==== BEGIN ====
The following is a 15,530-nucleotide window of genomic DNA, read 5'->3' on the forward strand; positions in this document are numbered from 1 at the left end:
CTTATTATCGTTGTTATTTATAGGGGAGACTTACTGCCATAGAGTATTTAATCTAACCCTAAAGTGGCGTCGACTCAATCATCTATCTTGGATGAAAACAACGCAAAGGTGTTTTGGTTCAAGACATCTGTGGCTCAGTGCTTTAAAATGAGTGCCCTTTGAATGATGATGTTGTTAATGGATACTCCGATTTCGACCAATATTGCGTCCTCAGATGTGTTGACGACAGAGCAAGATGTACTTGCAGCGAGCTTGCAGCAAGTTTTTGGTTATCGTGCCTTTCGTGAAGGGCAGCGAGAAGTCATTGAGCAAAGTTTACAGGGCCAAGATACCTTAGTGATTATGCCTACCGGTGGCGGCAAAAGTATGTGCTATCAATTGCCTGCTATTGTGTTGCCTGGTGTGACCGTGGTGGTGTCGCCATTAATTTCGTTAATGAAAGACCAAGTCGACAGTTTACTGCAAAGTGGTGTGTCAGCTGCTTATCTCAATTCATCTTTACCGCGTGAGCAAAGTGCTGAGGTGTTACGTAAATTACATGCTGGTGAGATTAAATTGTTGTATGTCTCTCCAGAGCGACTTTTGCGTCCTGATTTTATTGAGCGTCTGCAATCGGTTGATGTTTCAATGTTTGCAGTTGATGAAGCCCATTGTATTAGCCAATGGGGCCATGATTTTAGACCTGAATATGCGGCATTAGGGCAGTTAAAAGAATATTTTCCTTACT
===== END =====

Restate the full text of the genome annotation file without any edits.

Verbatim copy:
The following is a 15,530-nucleotide window of genomic DNA, read 5'->3' on the forward strand; positions in this document are numbered from 1 at the left end:
CTTATTATCGTTGTTATTTATAGGGGAGACTTACTGCCATAGAGTATTTAATCTAACCCTAAAGTGGCGTCGACTCAATCATCTATCTTGGATGAAAACAACGCAAAGGTGTTTTGGTTCAAGACATCTGTGGCTCAGTGCTTTAAAATGAGTGCCCTTTGAATGATGATGTTGTTAATGGATACTCCGATTTCGACCAATATTGCGTCCTCAGATGTGTTGACGACAGAGCAAGATGTACTTGCAGCGAGCTTGCAGCAAGTTTTTGGTTATCGTGCCTTTCGTGAAGGGCAGCGAGAAGTCATTGAGCAAAGTTTACAGGGCCAAGATACCTTAGTGATTATGCCTACCGGTGGCGGCAAAAGTATGTGCTATCAATTGCCTGCTATTGTGTTGCCTGGTGTGACCGTGGTGGTGTCGCCATTAATTTCGTTAATGAAAGACCAAGTCGACAGTTTACTGCAAAGTGGTGTGTCAGCTGCTTATCTCAATTCATCTTTACCGCGTGAGCAAAGTGCTGAGGTGTTACGTAAATTACATGCTGGTGAGATTAAATTGTTGTATGTCTCTCCAGAGCGACTTTTGCGTCCTGATTTTATTGAGCGTCTGCAATCGGTTGATGTTTCAATGTTTGCAGTTGATGAAGCCCATTGTATTAGCCAATGGGGCCATGATTTTAGACCTGAATATGCGGCATTAGGGCAGTTAAAAGAATATTTTCCTTACT